Ski chatter with Dennis Ranalter

side-profile shot of skier Dennis Ranalter, background unfocussed

Who is Dennis Ranalter, D-RAN, one of the most stylish skiers on the mountain?

In his new film, Descendance, that’s the question Dennis Ranalter tries to answer for himself.

Half Ghanaian, half Austrian, and now at the top of his game in a sport that remains predominantly and conspicuously white, the film examines the arc of Dennis’ ski career while exploring his identity, his roots, and the impact of racism on his own life and the wider community.

We caught up with Dennis at the Kendal Mountain Festival ahead of another screening on the film’s worldwide tour.

Amy Marwick: How has it been to show the film? Did you get the reaction you were expecting?

Dennis Ranalter: It’s been pretty nerve-wracking. I didn’t know what to expect, but I’m super happy with the response it’s had.

The younger generation is reaching out and that, for me, is one of the coolest things. They were saying, “finally something to watch! Somebody who can relate to the feelings I have because I’m going through the same thing right now”.

When you see comments like this underneath the film on YouTube, how does it make you feel…? “I can’t express to you how much it means that you guys continue to show up for people that look like me in spaces that, unfortunately, a lot of us have been conditioned to believe we don’t belong or it’s not for us.”

On one side, it makes me very sad that people are feeling like that, and on the other side, if it helps just a single person and they know they’re not alone, it gives me hope.

a skier pulls a trick whilst taking big air off piste in pristine snow
© Pally Learmond

Why was now the time to make Descendance?

I got the opportunity to pitch to The North Face and just wrote everything I was feeling down. I knew that if I was going to do something, I wanted to do something meaningful. I decided to empty my head a little bit and that it would be about finding myself as a person.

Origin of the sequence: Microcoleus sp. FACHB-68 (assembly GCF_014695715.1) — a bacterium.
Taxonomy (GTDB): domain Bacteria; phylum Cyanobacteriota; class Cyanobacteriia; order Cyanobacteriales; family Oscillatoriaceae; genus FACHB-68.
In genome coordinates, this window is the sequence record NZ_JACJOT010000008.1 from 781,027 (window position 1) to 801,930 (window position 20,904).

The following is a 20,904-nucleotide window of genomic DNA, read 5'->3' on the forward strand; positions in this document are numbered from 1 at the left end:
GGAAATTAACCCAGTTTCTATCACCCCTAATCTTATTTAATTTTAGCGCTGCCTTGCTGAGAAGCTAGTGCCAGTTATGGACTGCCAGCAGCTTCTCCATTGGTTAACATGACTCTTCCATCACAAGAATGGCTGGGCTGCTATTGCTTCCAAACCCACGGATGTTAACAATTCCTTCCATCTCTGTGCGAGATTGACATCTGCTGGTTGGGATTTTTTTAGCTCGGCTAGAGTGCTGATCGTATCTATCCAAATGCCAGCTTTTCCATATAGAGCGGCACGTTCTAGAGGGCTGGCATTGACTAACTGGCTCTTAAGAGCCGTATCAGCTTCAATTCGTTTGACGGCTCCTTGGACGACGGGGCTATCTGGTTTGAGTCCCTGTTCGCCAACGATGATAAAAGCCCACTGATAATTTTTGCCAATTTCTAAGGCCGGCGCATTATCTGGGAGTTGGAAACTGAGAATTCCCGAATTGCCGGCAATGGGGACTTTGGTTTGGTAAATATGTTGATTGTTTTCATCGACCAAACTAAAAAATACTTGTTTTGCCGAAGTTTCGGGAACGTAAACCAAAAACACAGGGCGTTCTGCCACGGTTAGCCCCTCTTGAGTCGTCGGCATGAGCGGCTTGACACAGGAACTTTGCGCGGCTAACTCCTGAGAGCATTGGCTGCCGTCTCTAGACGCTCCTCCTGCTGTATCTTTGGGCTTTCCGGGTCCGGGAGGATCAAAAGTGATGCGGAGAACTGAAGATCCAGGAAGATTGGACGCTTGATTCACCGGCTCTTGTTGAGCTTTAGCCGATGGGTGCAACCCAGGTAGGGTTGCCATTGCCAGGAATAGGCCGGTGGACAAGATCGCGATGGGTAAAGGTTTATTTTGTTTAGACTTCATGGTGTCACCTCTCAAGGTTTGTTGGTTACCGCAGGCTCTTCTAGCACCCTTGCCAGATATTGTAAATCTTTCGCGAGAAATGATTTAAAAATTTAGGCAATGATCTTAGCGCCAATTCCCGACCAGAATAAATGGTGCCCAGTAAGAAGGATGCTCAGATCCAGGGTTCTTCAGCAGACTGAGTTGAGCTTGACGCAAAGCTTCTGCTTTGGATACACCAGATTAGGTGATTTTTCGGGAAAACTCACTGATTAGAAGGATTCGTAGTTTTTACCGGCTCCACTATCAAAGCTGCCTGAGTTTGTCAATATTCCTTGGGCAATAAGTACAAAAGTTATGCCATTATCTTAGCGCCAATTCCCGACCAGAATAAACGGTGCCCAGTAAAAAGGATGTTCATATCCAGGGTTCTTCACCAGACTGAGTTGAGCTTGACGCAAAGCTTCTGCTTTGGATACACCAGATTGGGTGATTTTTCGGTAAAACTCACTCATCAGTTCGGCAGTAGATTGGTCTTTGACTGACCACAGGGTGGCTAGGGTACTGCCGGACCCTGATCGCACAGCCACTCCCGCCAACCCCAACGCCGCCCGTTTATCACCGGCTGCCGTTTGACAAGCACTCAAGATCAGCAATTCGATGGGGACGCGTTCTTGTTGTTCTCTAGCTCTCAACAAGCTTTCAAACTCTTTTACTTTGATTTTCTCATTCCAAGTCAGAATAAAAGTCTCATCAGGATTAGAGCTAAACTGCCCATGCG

Do you think the mountains have become a more inclusive space since you were a child?

A couple of years ago I thought there was a change, butI feel like maybe it’s just the younger generation that change and it’s how I perceive it that is different. When I was younger it bothered me more, but the looks that give you the feeling ‘you’re different’, they’re still there. When you grow older you probably deal with those kinds of situations differently.

What can the outdoor industry do to move forward?

The message should be that everybody is welcome. That it doesn’t matter what you believe in, where you are from, how you look, what your sexuality is…

The industry could do a better job of showing more differences in campaigns. But this is happening way more now, and that’s positive.

Did you have anyone to look up to as a role model?

Yeah, I had role models… Skiers, snowboarders, but no-one who looked like me, to be honest.

skier tucks, jumping sideways, in the trees off piste, the colourful bases of his skis the image focus
© Aaron Jamieson

What has helped carry you through your career?

Skiing was my way out. Like my therapy. I knew that if I had a day where something stupid happened, I could go ski the next day and I would forget about it. Just going up there, the fresh air, the surroundings, the scenery – I think it was this that carried me. The motivation to get that feeling again.

How did the idea for the film’s content come about?

I did a lot of research and contacted my Dad again for the first time in a long time. I’ve never been to Ghana, and when I got back in contact with Dad I had a lot of questions about where my grandparents came from. I asked him if he would be keen to go to Ghana with me, and straight away he said: “Yeah, of course, let’s do it.”

It kind of started from there.

It must have been quite intense having these very intimate moments captured on camera?